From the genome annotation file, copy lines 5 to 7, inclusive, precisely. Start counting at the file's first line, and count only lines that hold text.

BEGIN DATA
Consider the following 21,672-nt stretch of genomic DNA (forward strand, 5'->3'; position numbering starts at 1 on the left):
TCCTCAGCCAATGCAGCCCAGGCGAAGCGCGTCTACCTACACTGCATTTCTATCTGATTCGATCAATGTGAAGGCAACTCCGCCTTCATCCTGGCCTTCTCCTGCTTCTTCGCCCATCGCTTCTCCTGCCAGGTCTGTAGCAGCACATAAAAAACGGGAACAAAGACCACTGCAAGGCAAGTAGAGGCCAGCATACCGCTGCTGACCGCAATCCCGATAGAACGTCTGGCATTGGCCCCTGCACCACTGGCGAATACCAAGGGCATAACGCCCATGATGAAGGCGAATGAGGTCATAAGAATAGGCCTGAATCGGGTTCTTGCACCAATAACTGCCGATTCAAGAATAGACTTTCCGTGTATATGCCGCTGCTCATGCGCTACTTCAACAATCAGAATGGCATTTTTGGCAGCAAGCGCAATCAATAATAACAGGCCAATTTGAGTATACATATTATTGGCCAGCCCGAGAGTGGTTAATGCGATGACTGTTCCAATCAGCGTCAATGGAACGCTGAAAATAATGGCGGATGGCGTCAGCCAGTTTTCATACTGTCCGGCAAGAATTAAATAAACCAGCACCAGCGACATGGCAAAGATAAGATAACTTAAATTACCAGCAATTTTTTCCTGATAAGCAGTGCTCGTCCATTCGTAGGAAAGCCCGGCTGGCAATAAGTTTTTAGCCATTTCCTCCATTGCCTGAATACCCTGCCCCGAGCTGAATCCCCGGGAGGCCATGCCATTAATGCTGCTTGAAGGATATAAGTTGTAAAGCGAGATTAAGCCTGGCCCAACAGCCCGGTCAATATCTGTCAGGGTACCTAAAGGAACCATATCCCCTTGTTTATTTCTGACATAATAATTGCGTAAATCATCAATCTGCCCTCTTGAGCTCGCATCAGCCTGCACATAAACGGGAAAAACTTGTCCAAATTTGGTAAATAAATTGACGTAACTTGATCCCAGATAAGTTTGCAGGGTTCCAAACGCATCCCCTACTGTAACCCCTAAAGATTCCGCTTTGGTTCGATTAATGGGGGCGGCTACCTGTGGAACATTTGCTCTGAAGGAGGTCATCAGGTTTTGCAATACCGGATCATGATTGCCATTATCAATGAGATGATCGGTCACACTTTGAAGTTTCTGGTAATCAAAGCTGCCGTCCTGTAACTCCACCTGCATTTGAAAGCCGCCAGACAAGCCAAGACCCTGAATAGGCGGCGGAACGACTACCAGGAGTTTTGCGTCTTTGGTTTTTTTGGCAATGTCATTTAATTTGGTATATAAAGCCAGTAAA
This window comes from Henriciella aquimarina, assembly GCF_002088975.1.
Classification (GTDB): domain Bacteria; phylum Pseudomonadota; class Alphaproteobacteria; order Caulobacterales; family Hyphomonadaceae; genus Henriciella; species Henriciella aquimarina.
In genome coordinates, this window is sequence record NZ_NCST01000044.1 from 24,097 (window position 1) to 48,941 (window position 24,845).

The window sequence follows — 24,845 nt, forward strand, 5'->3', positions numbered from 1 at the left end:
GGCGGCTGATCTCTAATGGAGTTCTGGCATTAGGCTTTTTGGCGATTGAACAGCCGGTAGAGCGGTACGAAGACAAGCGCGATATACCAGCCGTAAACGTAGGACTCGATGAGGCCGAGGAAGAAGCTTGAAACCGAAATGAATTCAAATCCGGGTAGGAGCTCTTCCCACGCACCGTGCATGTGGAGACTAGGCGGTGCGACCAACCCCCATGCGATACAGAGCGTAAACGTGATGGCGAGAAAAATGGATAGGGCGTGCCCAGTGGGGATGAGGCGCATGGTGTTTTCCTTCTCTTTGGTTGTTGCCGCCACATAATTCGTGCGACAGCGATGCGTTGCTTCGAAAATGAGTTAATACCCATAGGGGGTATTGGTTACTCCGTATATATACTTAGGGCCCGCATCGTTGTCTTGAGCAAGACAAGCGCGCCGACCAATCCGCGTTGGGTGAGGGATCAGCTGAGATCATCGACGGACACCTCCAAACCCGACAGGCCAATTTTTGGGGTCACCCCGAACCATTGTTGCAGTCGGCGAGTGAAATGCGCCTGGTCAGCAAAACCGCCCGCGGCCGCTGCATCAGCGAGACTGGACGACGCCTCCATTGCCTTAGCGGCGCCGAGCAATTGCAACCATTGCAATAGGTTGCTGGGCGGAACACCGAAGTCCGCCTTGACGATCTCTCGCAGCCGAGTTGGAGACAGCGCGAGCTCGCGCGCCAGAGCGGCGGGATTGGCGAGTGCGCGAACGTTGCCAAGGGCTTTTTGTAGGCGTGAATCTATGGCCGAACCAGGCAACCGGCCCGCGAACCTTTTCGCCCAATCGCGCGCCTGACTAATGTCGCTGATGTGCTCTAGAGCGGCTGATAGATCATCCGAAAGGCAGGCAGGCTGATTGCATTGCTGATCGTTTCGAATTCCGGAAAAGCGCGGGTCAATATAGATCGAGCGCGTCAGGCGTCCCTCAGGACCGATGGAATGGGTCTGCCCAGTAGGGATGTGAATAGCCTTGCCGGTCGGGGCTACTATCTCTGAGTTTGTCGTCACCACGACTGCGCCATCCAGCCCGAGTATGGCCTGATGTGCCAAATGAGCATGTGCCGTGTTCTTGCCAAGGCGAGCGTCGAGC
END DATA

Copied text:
In genome coordinates, this window is sequence record NZ_NCST01000044.1 from 24,097 (window position 1) to 48,941 (window position 24,845).

The window sequence follows — 24,845 nt, forward strand, 5'->3', positions numbered from 1 at the left end:
GGCGGCTGATCTCTAATGGAGTTCTGGCATTAGGCTTTTTGGCGATTGAACAGCCGGTAGAGCGGTACGAAGACAAGCGCGATATACCAGCCGTAAACGTAGGACTCGATGAGGCCGAGGAAGAAGCTTGAAACCGAAATGAATTCAAATCCGGGTAGGAGCTCTTCCCACGCACCGTGCATGTGGAGACTAGGCGGTGCGACCAACCCCCATGCGATACAGAGCGTAAACGTGATGGCGAGAAAAATGGATAGGGCGTGCCCAGTGGGGATGAGGCGCATGGTGTTTTCCTTCTCTTTGGTTGTTGCCGCCACATAATTCGTGCGACAGCGATGCGTTGCTTCGAAAATGAGTTAATACCCATAGGGGGTATTGGTTACTCCGTATATATACTTAGGGCCCGCATCGTTGTCTTGAGCAAGACAAGCGCGCCGACCAATCCGCGTTGGGTGAGGGATCAGCTGAGATCATCGACGGACACCTCCAAACCCGACAGGCCAATTTTTGGGGTCACCCCGAACCATTGTTGCAGTCGGCGAGTGAAATGCGCCTGGTCAGCAAAACCGCCCGCGGCCGCTGCATCAGCGAGACTGGACGACGCCTCCATTGCCTTAGCGGCGCCGAGCAATTGCAACCATTGCAATAGGTTGCTGGGCGGAACACCGAAGTCCGCCTTGACGATCTCTCGCAGCCGAGTTGGAGACAGCGCGAGCTCGCGCGCCAGAGCGGCGGGATTGGCGAGTGCGCGAACGTTGCCAAGGGCTTTTTGTAGGCGTGAATCTATGGCCGAACCAGGCAACCGGCCCGCGAACCTTTTCGCCCAATCGCGCGCCTGACTAATGTCGCTGATGTGCTCTAGAGCGGCTGATAGATCATCCGAAAGGCAGGCAGGCTGATTGCATTGCTGATCGTTTCGAATTCCGGAAAAGCGCGGGTCAATATAGATCGAGCGCGTCAGGCGTCCCTCAGGACCGATGGAATGGGTCTGCCCAGTAGGGATGTGAATAGCCTTGCCGGTCGGGGCTACTATCTCTGAGTTTGTCGTCACCACGACTGCGCCATCCAGCCCGAGTATGGCCTGATGTGCCAAATGAGCATGTGCCGTGTTCTTGCCAAGGCGAGCGTCGAGC